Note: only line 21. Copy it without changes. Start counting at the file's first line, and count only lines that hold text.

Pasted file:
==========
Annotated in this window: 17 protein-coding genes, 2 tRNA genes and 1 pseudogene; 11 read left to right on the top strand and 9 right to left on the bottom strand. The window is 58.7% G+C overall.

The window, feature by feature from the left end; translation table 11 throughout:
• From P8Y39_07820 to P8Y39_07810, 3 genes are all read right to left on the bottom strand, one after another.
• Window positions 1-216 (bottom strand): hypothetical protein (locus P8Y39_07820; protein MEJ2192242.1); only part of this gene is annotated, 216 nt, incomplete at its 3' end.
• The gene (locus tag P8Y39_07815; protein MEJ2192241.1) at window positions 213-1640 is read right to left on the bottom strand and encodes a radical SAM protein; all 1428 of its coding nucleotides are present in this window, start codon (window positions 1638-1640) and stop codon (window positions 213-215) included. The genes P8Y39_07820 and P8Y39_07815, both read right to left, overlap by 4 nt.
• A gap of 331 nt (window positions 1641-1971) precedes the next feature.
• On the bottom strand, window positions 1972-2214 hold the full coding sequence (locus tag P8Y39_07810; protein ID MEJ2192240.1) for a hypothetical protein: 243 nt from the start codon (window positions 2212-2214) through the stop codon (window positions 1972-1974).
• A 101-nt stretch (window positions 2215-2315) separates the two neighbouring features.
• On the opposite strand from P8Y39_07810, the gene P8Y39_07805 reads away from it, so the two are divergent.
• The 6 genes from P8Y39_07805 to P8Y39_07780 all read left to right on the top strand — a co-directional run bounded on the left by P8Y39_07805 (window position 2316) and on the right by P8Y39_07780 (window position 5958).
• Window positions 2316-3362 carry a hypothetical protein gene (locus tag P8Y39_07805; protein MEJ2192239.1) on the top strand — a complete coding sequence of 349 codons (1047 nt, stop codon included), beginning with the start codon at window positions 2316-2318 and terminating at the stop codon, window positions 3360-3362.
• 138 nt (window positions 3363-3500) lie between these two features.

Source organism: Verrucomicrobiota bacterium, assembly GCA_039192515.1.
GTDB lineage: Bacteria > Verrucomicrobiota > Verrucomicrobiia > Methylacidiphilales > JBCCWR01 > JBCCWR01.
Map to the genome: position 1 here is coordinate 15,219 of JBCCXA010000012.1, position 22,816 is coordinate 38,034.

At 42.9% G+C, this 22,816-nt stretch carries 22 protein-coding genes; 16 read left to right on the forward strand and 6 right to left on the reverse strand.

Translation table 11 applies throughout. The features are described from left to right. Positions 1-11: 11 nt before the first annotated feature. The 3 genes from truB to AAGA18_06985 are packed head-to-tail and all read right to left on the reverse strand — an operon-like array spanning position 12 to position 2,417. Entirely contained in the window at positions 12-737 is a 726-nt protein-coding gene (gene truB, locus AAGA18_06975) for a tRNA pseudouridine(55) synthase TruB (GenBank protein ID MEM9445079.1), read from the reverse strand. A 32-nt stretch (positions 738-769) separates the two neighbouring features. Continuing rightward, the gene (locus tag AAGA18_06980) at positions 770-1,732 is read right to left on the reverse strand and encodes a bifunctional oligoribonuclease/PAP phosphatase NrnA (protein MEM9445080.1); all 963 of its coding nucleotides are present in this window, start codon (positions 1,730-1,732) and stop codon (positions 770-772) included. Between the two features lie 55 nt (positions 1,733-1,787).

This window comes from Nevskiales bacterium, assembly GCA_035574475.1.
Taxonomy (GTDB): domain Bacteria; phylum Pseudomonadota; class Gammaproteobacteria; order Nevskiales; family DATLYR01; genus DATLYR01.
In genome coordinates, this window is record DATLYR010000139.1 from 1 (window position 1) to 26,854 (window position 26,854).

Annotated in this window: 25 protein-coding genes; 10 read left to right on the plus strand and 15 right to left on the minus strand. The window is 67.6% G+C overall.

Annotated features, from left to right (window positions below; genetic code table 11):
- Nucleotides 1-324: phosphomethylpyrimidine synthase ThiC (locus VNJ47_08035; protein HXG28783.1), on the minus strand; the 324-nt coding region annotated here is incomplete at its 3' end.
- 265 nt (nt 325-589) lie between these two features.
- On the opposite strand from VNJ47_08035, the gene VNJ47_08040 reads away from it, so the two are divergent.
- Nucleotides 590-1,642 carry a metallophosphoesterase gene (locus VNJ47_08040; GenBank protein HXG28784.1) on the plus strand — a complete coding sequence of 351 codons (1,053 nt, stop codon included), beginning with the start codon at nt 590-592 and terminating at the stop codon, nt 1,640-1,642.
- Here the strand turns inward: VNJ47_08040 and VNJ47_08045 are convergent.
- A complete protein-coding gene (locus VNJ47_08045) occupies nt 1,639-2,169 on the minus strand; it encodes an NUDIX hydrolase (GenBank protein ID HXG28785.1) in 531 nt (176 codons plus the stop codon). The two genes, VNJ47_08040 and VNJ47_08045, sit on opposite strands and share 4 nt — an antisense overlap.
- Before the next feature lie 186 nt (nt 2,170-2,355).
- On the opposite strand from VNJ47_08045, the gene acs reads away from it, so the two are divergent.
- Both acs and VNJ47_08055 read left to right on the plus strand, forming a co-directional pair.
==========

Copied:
Annotated in this window: 25 protein-coding genes; 10 read left to right on the plus strand and 15 right to left on the minus strand. The window is 67.6% G+C overall.